Millennium Post

19 firefighters die battling US fire: Official

Hot winds blew a US wildfire out of control, killing 19 elite firefighters in the country’s deadliest wildfire involving firefighters for at least 30 years. 

The specially trained ‘hotshot’ firefighters were forced to deploy their fire shelters, tent-like structures meant to shield them from flames and heat, when they were caught near an Arizona town, said state forestry spokesman Art Morrison. Prescott Fire chief Dan Fraijo said the firefighters were part of the city’s fire department. 

‘We’re devastated,’ he said at a news conference. ‘We just lost 19 of the finest people you’ll ever meet.’ Hot shot crews are elite firefighters who often hike long distances with and backpacks filled with heavy gear to build lines of protection between people and fires. 

‘By the time they got there, it was moving very quickly,’ Fraijo told the AP of Sunday’s fire. 

‘One of the last failsafe methods that a firefighter can do under those conditions is literally to dig as much as they can down and cover themselves with a protective, kinda looks like a foil type, fire-resistant material, with the desire, the hope at least, is that the fire will burn over the top of them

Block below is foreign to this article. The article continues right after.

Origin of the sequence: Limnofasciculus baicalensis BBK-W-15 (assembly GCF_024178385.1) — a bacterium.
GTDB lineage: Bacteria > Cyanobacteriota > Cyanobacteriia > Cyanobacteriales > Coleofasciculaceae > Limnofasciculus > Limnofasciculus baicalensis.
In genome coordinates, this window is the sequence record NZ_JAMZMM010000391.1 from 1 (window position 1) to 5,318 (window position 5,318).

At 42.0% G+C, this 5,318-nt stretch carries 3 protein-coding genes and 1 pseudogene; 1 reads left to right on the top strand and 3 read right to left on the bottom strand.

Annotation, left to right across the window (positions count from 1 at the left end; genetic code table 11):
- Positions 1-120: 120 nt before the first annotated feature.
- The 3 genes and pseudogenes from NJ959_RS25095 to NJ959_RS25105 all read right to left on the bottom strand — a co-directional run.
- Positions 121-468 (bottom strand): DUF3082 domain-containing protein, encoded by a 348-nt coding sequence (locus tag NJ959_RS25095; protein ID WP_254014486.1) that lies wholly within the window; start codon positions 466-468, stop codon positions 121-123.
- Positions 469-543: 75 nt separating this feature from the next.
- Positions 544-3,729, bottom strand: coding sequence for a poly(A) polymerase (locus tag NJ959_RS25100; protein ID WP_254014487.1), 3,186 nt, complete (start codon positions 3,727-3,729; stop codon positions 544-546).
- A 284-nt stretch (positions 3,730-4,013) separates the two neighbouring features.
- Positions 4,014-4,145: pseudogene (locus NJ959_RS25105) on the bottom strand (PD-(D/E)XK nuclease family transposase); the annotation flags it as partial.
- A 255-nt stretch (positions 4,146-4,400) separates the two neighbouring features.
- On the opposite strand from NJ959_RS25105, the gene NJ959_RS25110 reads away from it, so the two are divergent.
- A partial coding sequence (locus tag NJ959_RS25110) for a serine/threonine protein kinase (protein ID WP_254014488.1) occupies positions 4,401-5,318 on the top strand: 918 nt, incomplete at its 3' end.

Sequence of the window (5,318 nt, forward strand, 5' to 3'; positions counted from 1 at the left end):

and they can survive it,’ Fraijo said. 

‘Under certain conditions, there’s usually only sometimes a 50% chance that they survive,’ he said. ‘It’s an extreme measure that’s taken under the absolute worst conditions.’ 

The National Fire Protection Association previously listed the deadliest wildland fire involving firefighters as the 1994 Storm King Fire in Colorado. It killed 14 firefighters who were overtaken by a sudden explosion of flames. 

The fire started Friday and spread to 2,000 acres (809 hectares) on Sunday amid high temperatures and windy conditions. Officials ordered the evacuations of more than 50 homes in several communities. 

‘This is as dark a day as I can remember,’ Gov. Jan Brewer said in a statement. 'It may be days or longer before an investigation reveals how this tragedy occurred, but the essence we already know in our hearts: Fighting fires is dangerous work.’

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